State of the school: Optimism from the dean
By Frank Brown, Assistant Director, Publications
In what has become a staple of Yale Divinity School's annual Convocation and Reunions, Dean Harold Attridge's 2009 State of the School Address offered alumni a concise, fast-moving presentation on the health of the institution. This year, much of Attridge's attention focused on the financial challenges caused by the ongoing economic downturn.
YDS is facing a projected 13 percent drop in endowment revenue for the next fiscal year, Attridge reported to about 60 alumni, spouses and YDS staff gathered in Marquand Chapel for the Tuesday, Oct. 13 afternoon session.
"So, what is our overall strategy on finances?" asked Attridge rhetorically. "First of all, it is to be restrained in our expenditures, especially those expenditures for non-salaries. We're going to maintain our faculty. We're going to maintain our student aid. Those are the sacred cows that will be sacrificed last."
To do that, “a lot of other things must be tightened up,” noted Attridge, who was recently named the Reverend Henry L. Slack Dean and is also the Lillian Claus Professor of New Testament. “The team has been working on this and is very serious about finding all kinds of creative and interesting ways of reducing our expenses.….We're also going to be looking at increasing our fundraising. And, we will pray a lot that the economy recovers and that the endowment at Yale grows sooner than later."
Despite an economic climate that has battered the school's share of the similarly suffering University endowment, Attridge predicted that the $38 million goal laid out for YDS in the ongoing five-year Yale Tomorrow capital campaign will be met: "We are at a little over 70 percent of the time that has been devoted to the capital campaign, and we are at 69 percent of the goal for the capital campaign. So, I still think it is doable.”
Attridge's optimism is fueled, in part, by a healthy cooperation with the University's central development office, which steers to YDS donors "whose imagination has been captured by something at this place." As a result, Yale alumni who did not attend YDS— who on average have much higher salaries than people trained for the ministry —have contributed $10 million to the capital campaign, as compared to $6.7 million from YDS alumni. The balance of the $26.1 million raised to date comes from foundations ($4.3 million), individuals who are not Yale alumni ($4 million), and various corporations and organizations ($1 million).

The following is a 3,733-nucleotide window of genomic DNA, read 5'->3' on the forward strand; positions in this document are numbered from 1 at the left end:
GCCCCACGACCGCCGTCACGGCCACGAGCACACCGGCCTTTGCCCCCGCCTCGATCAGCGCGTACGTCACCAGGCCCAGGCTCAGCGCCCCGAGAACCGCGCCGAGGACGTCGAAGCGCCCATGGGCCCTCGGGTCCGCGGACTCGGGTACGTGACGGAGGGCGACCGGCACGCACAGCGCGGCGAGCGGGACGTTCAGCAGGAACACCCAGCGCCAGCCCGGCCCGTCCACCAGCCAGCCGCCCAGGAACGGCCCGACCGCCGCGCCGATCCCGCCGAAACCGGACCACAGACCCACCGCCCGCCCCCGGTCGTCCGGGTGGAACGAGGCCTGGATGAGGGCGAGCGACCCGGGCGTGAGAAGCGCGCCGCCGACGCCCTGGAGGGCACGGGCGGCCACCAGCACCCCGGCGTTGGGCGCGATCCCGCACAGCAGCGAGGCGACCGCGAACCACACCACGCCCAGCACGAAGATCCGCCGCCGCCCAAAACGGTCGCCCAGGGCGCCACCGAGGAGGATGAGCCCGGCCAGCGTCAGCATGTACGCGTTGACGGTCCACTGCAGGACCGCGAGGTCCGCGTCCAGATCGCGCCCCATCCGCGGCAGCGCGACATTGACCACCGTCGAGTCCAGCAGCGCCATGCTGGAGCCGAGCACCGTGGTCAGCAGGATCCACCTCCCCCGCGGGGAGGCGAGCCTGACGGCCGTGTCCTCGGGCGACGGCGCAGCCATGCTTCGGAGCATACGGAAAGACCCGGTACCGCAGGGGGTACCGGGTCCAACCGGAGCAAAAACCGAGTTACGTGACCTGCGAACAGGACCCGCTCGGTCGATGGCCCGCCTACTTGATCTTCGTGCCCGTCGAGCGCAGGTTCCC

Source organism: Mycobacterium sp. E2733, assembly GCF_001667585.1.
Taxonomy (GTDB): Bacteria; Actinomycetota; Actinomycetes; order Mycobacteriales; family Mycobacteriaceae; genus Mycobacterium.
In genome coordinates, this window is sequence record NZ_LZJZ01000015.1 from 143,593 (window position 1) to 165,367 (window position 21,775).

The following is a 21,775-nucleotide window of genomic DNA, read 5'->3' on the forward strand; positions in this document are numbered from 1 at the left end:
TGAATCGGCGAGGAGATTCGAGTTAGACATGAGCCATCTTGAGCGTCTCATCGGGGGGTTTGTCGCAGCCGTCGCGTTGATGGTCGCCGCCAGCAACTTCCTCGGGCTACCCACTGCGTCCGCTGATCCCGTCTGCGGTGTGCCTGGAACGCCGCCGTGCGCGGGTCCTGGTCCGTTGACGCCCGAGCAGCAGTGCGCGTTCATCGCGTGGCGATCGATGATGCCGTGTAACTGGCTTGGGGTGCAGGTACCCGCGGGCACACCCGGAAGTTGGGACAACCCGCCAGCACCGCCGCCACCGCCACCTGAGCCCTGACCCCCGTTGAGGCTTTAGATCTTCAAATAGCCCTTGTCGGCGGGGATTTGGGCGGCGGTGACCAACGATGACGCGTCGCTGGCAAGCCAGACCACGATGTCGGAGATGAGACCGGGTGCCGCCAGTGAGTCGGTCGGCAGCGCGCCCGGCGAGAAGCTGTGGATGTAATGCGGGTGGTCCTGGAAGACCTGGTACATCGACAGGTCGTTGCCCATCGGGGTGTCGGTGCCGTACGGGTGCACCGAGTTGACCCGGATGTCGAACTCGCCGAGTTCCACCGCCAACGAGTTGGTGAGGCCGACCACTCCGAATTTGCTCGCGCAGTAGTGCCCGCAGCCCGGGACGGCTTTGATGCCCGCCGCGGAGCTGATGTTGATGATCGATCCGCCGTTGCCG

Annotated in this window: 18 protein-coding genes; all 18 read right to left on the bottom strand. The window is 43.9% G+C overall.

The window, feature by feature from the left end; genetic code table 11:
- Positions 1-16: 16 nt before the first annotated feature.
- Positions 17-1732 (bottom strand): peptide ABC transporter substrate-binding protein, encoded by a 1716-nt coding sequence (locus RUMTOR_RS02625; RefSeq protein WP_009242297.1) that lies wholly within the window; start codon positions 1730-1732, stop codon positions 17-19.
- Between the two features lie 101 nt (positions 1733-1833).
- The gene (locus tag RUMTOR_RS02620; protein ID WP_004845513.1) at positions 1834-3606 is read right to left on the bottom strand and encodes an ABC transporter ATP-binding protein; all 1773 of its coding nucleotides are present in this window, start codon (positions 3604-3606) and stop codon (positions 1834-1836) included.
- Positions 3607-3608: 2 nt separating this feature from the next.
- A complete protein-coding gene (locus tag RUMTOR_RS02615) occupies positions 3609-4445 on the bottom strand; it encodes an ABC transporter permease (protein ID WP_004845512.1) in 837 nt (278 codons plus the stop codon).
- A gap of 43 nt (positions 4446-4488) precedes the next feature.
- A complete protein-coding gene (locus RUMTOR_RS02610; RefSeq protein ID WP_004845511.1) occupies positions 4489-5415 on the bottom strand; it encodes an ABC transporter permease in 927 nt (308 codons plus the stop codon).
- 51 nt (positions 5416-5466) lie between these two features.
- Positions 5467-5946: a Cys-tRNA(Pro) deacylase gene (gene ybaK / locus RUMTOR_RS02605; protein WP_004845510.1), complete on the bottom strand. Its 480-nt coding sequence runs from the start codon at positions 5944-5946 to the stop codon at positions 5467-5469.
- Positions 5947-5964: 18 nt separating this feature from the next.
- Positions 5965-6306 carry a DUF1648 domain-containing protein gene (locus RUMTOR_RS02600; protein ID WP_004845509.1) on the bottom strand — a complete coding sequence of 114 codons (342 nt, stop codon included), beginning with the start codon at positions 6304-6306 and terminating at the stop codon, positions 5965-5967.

In response to a question from Ralph Barlow ’59 B.D., ’64 S.T.M. about the relationship with the University's Yale Tomorrow campaign, Attridge elaborated, "We have good collaboration with the development office downtown and they are very supportive of our efforts and have funneled to us a number of gifts and benefactors."
Another measure of the school's financial health, Attridge said, can be had by examining YDS's reserve funds. In this realm, YDS is in good shape, especially when compared to other theological schools and even other parts of the University. The principal fund, the capital replacement reserve used for major capital expenses, currently stands at $5.8 million and is set to grow to $14.7 million by fiscal 2015.
Daniel Bonner ’72 B.A., ’76 M.Div., ’77 S.T.M asked the dean what is being done to boost the number of Latinos who attend YDS each year. Attridge acknowledged the need to reach out to the nation's growing Hispanic population and identified those YDS alumni in areas with heavy Latino concentrations as an invaluable asset in recruitment. Earlier, using a colorful handout showing admissions statistics, Attridge spoke glowingly about the size and caliber of the applicant cohort.
"We had an absolutely spectacular fall admissions season," he said. "We had one of the largest applicant pools in recent memory. We had 560 applicants, with 170 enrolled. That is about 20 students larger than last year’s class was. We had kind of a bumper crop of new students this year."